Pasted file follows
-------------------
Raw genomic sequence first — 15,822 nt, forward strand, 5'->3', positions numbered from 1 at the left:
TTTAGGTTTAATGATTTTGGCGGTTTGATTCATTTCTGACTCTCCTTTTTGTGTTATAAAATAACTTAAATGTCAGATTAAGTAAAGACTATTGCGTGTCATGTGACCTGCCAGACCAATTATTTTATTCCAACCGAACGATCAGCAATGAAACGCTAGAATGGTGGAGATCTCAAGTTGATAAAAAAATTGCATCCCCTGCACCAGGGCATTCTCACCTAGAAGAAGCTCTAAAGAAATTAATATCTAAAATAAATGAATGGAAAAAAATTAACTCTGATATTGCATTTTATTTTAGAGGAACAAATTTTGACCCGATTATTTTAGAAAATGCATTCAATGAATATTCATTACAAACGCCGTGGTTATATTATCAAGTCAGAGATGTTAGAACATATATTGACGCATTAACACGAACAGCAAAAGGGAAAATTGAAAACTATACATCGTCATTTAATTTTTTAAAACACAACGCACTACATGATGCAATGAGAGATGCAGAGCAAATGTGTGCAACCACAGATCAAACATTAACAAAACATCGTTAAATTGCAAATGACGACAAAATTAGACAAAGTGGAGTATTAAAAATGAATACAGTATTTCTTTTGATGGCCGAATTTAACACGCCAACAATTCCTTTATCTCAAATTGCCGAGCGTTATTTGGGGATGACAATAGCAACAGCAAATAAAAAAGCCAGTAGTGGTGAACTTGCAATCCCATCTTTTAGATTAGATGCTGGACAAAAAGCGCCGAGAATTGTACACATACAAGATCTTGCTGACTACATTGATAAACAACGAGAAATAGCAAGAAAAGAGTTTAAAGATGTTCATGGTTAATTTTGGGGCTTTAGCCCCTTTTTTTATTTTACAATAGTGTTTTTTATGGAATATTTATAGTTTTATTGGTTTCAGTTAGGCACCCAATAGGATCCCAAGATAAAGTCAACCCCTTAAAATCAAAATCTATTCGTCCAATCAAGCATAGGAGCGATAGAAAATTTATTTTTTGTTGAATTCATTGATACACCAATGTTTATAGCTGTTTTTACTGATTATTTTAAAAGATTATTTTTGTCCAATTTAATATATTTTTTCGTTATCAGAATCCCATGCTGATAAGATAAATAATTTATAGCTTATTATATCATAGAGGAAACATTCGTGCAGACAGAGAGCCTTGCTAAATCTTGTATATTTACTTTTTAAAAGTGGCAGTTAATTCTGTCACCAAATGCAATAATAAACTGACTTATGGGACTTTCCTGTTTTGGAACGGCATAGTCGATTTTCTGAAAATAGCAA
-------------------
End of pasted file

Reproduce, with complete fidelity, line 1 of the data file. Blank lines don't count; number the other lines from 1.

Raw genomic sequence first — 15,822 nt, forward strand, 5'->3', positions numbered from 1 at the left: